In terms of historical fiction, I loved Wolf Hall, which is about Thomas Cromwell and the court of Henry VIII; it's basically all in London, and what's kind of amazing about it is how many of the streets and places are still there.

In terms of contemporary I'm also reading through Hackney, The Rose-Red Empire by Ian Sinclair, which is pretty idiosyncratic and might not work so well if you don't know the area at least a little, but I'm enjoying it. Sinclair is best known for London Orbital, which I haven't read but is account of walking the M25.

(I also want to sneak a recommendation for Patrick Keiller's film London, which kind of defies explanation, but does give a pretty great feel for the relatively recent city.)
posted by SoftRain at 8:44 AM on January 11, 2012

Best answer: I have this book on my Kindle. It's a contemporary oral account of London, and the extracts I've read so far are great. Some see London as a historical place, but it's also a living city, and you're as much likely to hear someone on the tube speaking Bulgarian, Urdu or Yoruba as English in some parts. It'll balance out the historical stuff nicely.
posted by mippy at 8:48 AM on January 11, 2012 [2 favorites]

Also, some nice easy fiction I've read that gives a good sense of people living and working here: Chris Cleave's Incendiary (this might have a different title in the US from memory - it's about a working class woman rebuilding her life after a terrorist attack) David Nicholl's One Day and Nick Hornby's High Fidelity, and if you're not too scared of the chick-lit category, a lot of books by Lisa Jewell have a strong London flavour about them in their tales of flatshares and strangers jumbled together. This is a few years old now but it might be worth looking at (I don't know what happened to my copy sadly).

Also, I recently read Lindy Woodhead's book on Harry Selfridge which was a really interesting history of retail on and around Oxford St. If you mention where you'll be staying, or any particular interests you have, we might be able to come up with similar histories or apposite novels!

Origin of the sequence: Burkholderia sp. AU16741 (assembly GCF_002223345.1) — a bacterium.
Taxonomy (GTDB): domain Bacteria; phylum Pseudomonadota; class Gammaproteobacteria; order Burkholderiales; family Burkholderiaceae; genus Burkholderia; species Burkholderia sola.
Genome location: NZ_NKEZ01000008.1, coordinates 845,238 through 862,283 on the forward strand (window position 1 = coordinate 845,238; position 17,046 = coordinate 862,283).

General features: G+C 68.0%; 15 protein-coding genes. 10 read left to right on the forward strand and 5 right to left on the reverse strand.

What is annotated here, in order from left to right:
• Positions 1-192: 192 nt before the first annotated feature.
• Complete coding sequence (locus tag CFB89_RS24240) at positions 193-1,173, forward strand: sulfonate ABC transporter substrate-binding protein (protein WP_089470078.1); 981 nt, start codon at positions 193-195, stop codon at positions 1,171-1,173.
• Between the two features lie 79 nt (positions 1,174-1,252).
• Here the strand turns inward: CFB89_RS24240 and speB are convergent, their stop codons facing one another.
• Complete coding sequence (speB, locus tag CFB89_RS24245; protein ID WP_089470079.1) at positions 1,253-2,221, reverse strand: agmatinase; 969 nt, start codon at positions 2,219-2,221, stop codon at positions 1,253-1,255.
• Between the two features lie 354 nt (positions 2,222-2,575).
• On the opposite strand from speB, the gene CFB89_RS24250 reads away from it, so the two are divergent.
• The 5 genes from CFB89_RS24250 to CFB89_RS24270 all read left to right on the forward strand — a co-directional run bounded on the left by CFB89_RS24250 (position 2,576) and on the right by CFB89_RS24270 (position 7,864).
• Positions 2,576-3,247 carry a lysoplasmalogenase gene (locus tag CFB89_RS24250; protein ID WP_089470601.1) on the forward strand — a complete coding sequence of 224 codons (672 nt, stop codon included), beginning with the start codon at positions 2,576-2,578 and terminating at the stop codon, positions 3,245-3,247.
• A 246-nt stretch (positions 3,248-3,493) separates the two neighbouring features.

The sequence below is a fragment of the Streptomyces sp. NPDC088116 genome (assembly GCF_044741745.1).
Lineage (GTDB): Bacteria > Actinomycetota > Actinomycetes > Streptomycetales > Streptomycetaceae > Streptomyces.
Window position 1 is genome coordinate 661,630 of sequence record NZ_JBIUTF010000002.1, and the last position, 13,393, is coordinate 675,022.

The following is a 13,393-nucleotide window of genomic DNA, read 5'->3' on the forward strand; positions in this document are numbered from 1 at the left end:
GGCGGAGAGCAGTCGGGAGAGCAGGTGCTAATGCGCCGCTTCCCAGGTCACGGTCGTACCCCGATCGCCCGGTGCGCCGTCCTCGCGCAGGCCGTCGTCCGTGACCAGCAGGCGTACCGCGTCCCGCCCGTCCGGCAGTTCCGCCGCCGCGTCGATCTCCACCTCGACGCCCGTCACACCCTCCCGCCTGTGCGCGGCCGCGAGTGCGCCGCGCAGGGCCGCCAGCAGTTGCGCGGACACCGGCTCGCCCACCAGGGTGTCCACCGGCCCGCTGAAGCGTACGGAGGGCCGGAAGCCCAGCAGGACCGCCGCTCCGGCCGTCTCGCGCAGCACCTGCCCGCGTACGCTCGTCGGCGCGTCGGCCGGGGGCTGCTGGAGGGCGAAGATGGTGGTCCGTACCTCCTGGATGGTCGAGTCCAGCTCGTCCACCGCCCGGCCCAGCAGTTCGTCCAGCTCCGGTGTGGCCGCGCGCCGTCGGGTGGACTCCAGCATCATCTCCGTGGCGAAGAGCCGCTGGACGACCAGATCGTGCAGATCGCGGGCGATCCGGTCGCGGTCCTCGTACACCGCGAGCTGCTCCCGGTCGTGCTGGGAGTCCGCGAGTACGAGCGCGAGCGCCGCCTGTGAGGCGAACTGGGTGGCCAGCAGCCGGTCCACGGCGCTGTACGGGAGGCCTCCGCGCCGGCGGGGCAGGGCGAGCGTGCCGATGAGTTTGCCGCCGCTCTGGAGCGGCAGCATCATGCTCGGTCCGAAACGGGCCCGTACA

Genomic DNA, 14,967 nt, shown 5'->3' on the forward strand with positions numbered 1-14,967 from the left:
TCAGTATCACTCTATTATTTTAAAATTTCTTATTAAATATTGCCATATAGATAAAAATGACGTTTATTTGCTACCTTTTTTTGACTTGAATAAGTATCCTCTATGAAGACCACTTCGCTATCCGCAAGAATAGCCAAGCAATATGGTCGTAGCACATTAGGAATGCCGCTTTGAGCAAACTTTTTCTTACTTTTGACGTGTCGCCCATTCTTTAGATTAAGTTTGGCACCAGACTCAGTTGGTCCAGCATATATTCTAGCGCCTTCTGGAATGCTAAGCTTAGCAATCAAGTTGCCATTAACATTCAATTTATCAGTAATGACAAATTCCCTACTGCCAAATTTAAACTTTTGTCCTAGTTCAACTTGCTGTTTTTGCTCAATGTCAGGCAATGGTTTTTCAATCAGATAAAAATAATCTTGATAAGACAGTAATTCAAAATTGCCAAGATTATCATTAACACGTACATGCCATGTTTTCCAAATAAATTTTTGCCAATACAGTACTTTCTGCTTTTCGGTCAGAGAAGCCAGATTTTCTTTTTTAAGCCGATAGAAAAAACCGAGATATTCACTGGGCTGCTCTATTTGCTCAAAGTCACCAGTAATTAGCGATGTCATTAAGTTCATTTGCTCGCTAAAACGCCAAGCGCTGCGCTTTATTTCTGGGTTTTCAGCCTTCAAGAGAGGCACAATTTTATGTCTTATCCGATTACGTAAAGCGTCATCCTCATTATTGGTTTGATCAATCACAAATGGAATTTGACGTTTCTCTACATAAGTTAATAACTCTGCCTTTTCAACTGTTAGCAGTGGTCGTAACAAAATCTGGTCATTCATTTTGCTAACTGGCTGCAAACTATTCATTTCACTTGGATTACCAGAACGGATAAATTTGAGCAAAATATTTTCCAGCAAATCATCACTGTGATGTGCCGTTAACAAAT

posted by mippy at 8:57 AM on January 11, 2012

I haven't been to London since I was a kid, so way way before reading this book, but this made me want to go back and explore:

London Calling: How Black and Asian Writers Imagined a City
posted by Sara C. at 9:01 AM on January 11, 2012

Martin Amis's London Fields is narrated by an American in London; Dickensian in its ambitions. Mid-century London is evoked in Patrick Hamilton's Hangover Square and novels by Graham Greene such as The End of the Affair. Then how far do you want to go back? Thackeray's Vanity Fair?

SoftRain mentions Patrick Keiller's film London; there's a huge number of London-based movies, although this list misses 60s classics such as Darling.
posted by londongeezer at 9:01 AM on January 11, 2012 [1 favorite]

Sorry, missed your "I've seen this" )
posted by londongeezer at 9:03 AM on January 11, 2012

Best answer: Nthing mippy and Wylla's recommendation of Londoners: The Days and Nights of London Now, As Told by Those Who Love It, Hate It, Live It, Left It and Long for It. Hot off the press oral history of London and a feature on many books of the year lists.
(Reviews: Londonist - Evening Standard - Observer).

OT: I would also add Londonist to your RSS/bookmarks.
posted by bright cold day at 9:19 AM on January 11, 2012

Do Not Pass Go by Tim Moore is a tour of the city as found on the original UK Monopoly board.

Underground London by Stephen Smith is a tour of London concentrating on what's under your feet, the sewers, "lost" rivers, tunnels and tube lines.
posted by hardcode at 9:28 AM on January 11, 2012